Weeks later, the 154th broke camp and embarked on a series of grueling marches in choking dust and blazing heat northward through Virginia, then across the Potomac River into Maryland. On July 1, 1863, they crossed into Pennsylvania. That afternoon the tired troops arrived at Evergreen Cemetery, on a hill overlooking the town of Gettysburg. There they paused to eat lunch, clean and load their rifles, and enjoy a brief rest.
On the other side of town, a battle was raging. Amos and his comrades anxiously watched the billowing smoke and listened to the roar of musketry and artillery, wondering if they would be sent into the fight. Soon the suspense ended. The 154th was rushed to the northeastern outskirts of Gettysburg, where it was to help cover the retreat of the Eleventh Corps–the same dangerous role it had played at Chancellorsville.
The results were equally disastrous. The Federal brigade had barely been posted behind a fence in a brickyard when two large Confederate brigades attacked the position. Outnumbered three to one, the Union troops were sent reeling. Retreating from the center of the besieged blue line, almost all of the members of the 154th New York were surrounded and captured by the enemy. With the Southerners in close pursuit, the few Federals who escaped made a mad dash for the safety of Cemetery Hill.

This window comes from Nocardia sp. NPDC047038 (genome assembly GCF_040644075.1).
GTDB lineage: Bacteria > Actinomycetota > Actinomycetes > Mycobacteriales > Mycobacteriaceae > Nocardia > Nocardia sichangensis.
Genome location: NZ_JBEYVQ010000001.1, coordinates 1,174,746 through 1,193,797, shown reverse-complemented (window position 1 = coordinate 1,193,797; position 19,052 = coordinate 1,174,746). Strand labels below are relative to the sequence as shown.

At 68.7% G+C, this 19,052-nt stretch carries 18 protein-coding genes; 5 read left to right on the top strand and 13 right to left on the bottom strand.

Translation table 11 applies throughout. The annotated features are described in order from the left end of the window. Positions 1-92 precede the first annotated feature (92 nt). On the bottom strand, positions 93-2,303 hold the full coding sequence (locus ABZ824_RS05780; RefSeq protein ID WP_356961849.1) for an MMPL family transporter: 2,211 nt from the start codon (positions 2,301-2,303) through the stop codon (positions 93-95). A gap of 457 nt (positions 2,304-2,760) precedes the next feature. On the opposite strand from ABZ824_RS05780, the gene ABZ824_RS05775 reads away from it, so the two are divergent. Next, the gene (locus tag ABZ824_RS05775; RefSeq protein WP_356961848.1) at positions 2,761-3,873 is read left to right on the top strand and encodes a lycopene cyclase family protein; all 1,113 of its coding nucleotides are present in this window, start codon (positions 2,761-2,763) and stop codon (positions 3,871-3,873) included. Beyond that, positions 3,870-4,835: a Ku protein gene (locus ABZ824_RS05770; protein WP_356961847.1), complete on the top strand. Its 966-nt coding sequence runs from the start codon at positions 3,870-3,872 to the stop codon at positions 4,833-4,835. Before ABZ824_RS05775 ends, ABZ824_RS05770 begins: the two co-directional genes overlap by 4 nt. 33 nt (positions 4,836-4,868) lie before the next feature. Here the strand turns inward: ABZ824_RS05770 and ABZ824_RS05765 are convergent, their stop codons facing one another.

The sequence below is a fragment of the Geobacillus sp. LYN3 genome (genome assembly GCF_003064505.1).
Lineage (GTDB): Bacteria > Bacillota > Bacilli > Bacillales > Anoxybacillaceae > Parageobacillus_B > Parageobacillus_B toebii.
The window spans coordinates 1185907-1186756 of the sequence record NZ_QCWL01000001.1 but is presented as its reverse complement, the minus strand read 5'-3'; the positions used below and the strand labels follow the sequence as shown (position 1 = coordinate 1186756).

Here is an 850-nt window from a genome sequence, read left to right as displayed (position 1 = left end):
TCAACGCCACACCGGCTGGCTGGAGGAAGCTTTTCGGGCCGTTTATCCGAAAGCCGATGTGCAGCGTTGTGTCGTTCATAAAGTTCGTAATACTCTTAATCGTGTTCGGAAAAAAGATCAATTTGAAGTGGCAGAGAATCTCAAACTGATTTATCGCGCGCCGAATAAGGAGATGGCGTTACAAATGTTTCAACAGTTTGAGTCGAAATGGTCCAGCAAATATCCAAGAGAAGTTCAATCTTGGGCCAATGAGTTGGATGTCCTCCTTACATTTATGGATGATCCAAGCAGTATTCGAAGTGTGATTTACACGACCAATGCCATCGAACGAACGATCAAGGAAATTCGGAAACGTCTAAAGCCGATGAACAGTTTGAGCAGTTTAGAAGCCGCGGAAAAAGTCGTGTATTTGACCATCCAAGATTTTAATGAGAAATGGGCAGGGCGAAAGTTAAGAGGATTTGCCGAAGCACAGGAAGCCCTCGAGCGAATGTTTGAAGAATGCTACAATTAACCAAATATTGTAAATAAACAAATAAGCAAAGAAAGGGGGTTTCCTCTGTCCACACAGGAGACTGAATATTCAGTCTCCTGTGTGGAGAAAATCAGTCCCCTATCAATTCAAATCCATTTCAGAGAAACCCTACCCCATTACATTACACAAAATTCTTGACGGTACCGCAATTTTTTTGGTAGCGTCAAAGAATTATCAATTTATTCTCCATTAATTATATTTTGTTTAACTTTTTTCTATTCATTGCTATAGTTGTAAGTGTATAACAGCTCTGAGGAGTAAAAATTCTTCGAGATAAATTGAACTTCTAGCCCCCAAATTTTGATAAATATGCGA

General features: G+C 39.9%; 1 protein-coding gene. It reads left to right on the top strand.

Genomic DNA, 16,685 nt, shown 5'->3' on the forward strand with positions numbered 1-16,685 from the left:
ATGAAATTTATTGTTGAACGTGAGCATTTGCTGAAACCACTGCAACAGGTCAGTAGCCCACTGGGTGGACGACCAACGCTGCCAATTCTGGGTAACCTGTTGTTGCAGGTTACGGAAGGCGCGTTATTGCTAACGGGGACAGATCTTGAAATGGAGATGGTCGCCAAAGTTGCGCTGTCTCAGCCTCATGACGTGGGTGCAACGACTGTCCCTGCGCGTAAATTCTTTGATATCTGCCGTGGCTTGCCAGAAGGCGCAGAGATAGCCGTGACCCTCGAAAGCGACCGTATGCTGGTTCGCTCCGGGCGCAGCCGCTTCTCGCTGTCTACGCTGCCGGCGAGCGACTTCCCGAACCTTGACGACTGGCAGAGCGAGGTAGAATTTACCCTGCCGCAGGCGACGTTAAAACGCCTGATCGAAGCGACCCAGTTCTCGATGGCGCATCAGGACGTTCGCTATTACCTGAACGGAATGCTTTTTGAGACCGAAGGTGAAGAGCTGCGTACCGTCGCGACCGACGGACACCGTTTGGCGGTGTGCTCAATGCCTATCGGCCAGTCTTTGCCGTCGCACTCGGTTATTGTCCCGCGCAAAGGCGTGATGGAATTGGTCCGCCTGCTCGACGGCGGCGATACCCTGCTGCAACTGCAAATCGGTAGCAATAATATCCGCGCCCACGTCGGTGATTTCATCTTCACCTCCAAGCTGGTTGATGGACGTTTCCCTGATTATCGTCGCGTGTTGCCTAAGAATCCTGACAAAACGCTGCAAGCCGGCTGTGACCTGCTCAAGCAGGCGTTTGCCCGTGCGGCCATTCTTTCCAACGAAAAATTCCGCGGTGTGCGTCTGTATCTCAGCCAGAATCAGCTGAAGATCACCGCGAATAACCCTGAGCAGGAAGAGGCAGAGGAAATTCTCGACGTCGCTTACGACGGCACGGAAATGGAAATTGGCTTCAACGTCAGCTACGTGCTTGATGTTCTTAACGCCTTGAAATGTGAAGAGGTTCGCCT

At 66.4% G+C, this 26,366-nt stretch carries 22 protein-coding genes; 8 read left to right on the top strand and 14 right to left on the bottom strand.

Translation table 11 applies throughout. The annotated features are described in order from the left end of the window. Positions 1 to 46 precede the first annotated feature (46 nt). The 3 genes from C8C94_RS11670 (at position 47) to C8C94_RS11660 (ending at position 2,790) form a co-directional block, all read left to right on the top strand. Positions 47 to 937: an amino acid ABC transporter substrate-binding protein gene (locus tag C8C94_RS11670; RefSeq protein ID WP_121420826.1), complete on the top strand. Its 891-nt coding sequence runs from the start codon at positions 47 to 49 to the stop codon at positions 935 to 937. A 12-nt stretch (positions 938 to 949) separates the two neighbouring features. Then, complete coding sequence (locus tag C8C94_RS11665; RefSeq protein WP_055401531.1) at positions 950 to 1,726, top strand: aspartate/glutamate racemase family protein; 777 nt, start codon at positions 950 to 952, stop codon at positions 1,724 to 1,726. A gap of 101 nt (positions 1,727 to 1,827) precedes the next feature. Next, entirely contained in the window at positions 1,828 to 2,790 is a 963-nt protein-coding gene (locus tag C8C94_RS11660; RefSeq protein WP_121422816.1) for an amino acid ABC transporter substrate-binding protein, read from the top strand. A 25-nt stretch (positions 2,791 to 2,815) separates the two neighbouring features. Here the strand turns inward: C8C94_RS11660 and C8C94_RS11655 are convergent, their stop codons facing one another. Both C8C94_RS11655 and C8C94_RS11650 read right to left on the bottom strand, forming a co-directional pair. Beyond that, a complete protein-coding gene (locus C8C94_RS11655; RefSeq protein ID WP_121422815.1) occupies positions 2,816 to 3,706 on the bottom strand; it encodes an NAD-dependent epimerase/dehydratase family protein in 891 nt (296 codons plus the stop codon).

Among them was Sergeant Humiston. He ran less than a quarter-mile before he met his fate.

 After the picture of Humiston's children was identified, a second publicity campaign began, appealing for donations.  Gifts came from the wealthy and the humble. Among the contributors was financier Jay Gould, one of the richest men in America. 

Sunday school classes also pitched in to raise money, and, if they donated a sufficient amount, they could receive copies of a popular song called "Children of the Battlefield" by balladeer James Gowdy Clark, whose first stanza concluded with the lines, 

"and blame him not, if in the strife, he breathed a soldier's prayer: 
Father, shield the soldier's wife, and for his children care."

Most accounts ignored Amos's earlier life, choosing instead to present him only as a corpse on the Gettysburg battlefield. In its January 2, 1864, edition, for example, the popular Frank Leslie's Illustrated Newspaper ran a fanciful woodcut, complete with dead horses and circling vultures, which was entitled, 'The Last Thought of a Dying Father.' 

The brief, accompanying article described what the paper called 'one of the most touching scenes of the battlefield of Gettysburg,' but it neglected to name the devoted father, referring to him simply as 'a volunteer from New York.'
Gettysburg's Unknown Soldier:
The Life, Death and Celebrity of Amos Humiston
by Mark Dunkelman
Book Review - Smithsonian Associates 
This is the account of how an ordinary soldier became the most famous enlisted man in the most famous battle of the Civil War. We immediately learn that the soldier was Amos Humiston of the 154th New York Volunteer Infantry, along with many details of Humiston's earlier life. Briefly, Humiston began his career as a harness maker, but soon left home to find adventure as a whaler, then he married a young widow, Philinda Smith, and went back to harness making.